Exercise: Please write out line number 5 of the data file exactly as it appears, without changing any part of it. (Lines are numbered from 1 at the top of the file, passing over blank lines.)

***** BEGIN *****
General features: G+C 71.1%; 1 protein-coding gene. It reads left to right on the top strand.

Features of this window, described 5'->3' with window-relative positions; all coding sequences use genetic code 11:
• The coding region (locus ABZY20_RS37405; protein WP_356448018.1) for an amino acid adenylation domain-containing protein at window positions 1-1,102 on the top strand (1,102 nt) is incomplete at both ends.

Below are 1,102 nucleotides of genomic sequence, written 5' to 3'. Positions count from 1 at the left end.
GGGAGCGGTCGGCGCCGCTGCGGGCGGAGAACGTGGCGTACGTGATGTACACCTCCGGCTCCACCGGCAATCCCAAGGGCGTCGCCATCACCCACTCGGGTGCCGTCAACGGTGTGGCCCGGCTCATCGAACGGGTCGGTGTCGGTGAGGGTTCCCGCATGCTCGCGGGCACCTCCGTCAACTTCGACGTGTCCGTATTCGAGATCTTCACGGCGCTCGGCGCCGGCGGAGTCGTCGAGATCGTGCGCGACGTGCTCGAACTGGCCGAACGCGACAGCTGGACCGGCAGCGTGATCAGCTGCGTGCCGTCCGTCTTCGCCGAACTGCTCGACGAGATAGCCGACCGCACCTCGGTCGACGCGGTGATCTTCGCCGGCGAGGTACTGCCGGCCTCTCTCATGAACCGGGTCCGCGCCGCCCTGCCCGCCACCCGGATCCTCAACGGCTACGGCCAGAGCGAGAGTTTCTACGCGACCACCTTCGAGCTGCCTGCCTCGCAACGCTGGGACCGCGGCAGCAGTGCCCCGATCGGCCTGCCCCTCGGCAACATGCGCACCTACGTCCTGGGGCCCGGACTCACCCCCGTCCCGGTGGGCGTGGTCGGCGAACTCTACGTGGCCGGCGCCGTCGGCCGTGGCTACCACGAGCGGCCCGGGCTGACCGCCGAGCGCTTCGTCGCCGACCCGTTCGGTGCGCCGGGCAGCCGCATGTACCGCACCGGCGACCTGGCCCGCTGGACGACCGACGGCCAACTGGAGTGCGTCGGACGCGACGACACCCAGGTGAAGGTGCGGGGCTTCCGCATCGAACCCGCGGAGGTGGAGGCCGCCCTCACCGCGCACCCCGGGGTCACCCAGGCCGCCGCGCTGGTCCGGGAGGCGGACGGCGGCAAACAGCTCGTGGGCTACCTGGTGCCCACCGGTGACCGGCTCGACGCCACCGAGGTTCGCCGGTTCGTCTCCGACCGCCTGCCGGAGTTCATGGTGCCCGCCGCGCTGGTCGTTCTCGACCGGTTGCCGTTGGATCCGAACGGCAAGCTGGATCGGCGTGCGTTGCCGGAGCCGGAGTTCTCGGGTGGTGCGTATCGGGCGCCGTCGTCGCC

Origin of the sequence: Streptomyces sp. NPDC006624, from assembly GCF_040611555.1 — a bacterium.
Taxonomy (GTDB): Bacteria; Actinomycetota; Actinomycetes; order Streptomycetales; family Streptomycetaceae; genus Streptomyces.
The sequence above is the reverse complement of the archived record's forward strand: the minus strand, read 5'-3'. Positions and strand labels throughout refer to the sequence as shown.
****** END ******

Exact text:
GGGAGCGGTCGGCGCCGCTGCGGGCGGAGAACGTGGCGTACGTGATGTACACCTCCGGCTCCACCGGCAATCCCAAGGGCGTCGCCATCACCCACTCGGGTGCCGTCAACGGTGTGGCCCGGCTCATCGAACGGGTCGGTGTCGGTGAGGGTTCCCGCATGCTCGCGGGCACCTCCGTCAACTTCGACGTGTCCGTATTCGAGATCTTCACGGCGCTCGGCGCCGGCGGAGTCGTCGAGATCGTGCGCGACGTGCTCGAACTGGCCGAACGCGACAGCTGGACCGGCAGCGTGATCAGCTGCGTGCCGTCCGTCTTCGCCGAACTGCTCGACGAGATAGCCGACCGCACCTCGGTCGACGCGGTGATCTTCGCCGGCGAGGTACTGCCGGCCTCTCTCATGAACCGGGTCCGCGCCGCCCTGCCCGCCACCCGGATCCTCAACGGCTACGGCCAGAGCGAGAGTTTCTACGCGACCACCTTCGAGCTGCCTGCCTCGCAACGCTGGGACCGCGGCAGCAGTGCCCCGATCGGCCTGCCCCTCGGCAACATGCGCACCTACGTCCTGGGGCCCGGACTCACCCCCGTCCCGGTGGGCGTGGTCGGCGAACTCTACGTGGCCGGCGCCGTCGGCCGTGGCTACCACGAGCGGCCCGGGCTGACCGCCGAGCGCTTCGTCGCCGACCCGTTCGGTGCGCCGGGCAGCCGCATGTACCGCACCGGCGACCTGGCCCGCTGGACGACCGACGGCCAACTGGAGTGCGTCGGACGCGACGACACCCAGGTGAAGGTGCGGGGCTTCCGCATCGAACCCGCGGAGGTGGAGGCCGCCCTCACCGCGCACCCCGGGGTCACCCAGGCCGCCGCGCTGGTCCGGGAGGCGGACGGCGGCAAACAGCTCGTGGGCTACCTGGTGCCCACCGGTGACCGGCTCGACGCCACCGAGGTTCGCCGGTTCGTCTCCGACCGCCTGCCGGAGTTCATGGTGCCCGCCGCGCTGGTCGTTCTCGACCGGTTGCCGTTGGATCCGAACGGCAAGCTGGATCGGCGTGCGTTGCCGGAGCCGGAGTTCTCGGGTGGTGCGTATCGGGCGCCGTCGTCGCC